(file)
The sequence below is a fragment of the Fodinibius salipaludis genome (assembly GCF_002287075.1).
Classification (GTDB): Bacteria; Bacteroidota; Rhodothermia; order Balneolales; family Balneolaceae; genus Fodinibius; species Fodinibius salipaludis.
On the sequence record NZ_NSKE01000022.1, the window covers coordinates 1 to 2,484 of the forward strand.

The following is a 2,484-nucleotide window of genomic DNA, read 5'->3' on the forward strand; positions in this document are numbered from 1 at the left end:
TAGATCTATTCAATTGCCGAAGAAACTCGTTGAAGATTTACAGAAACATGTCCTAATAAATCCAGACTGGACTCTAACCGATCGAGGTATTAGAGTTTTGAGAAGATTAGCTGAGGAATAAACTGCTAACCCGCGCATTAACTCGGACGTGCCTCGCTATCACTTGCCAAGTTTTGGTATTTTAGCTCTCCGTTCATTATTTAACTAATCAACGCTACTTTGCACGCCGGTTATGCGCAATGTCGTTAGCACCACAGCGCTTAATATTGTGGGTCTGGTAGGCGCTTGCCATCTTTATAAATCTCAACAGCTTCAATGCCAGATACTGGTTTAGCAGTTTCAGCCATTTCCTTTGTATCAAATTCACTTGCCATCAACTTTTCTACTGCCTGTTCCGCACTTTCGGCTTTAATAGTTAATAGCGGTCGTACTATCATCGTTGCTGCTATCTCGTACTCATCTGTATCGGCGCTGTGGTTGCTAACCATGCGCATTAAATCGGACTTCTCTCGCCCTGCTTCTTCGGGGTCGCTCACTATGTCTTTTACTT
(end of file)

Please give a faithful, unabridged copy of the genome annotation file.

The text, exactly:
The sequence below is a fragment of the Fodinibius salipaludis genome (assembly GCF_002287075.1).
Classification (GTDB): Bacteria; Bacteroidota; Rhodothermia; order Balneolales; family Balneolaceae; genus Fodinibius; species Fodinibius salipaludis.
On the sequence record NZ_NSKE01000022.1, the window covers coordinates 1 to 2,484 of the forward strand.

The following is a 2,484-nucleotide window of genomic DNA, read 5'->3' on the forward strand; positions in this document are numbered from 1 at the left end:
TAGATCTATTCAATTGCCGAAGAAACTCGTTGAAGATTTACAGAAACATGTCCTAATAAATCCAGACTGGACTCTAACCGATCGAGGTATTAGAGTTTTGAGAAGATTAGCTGAGGAATAAACTGCTAACCCGCGCATTAACTCGGACGTGCCTCGCTATCACTTGCCAAGTTTTGGTATTTTAGCTCTCCGTTCATTATTTAACTAATCAACGCTACTTTGCACGCCGGTTATGCGCAATGTCGTTAGCACCACAGCGCTTAATATTGTGGGTCTGGTAGGCGCTTGCCATCTTTATAAATCTCAACAGCTTCAATGCCAGATACTGGTTTAGCAGTTTCAGCCATTTCCTTTGTATCAAATTCACTTGCCATCAACTTTTCTACTGCCTGTTCCGCACTTTCGGCTTTAATAGTTAATAGCGGTCGTACTATCATCGTTGCTGCTATCTCGTACTCATCTGTATCGGCGCTGTGGTTGCTAACCATGCGCATTAAATCGGACTTCTCTCGCCCTGCTTCTTCGGGGTCGCTCACTATGTCTTTTACTT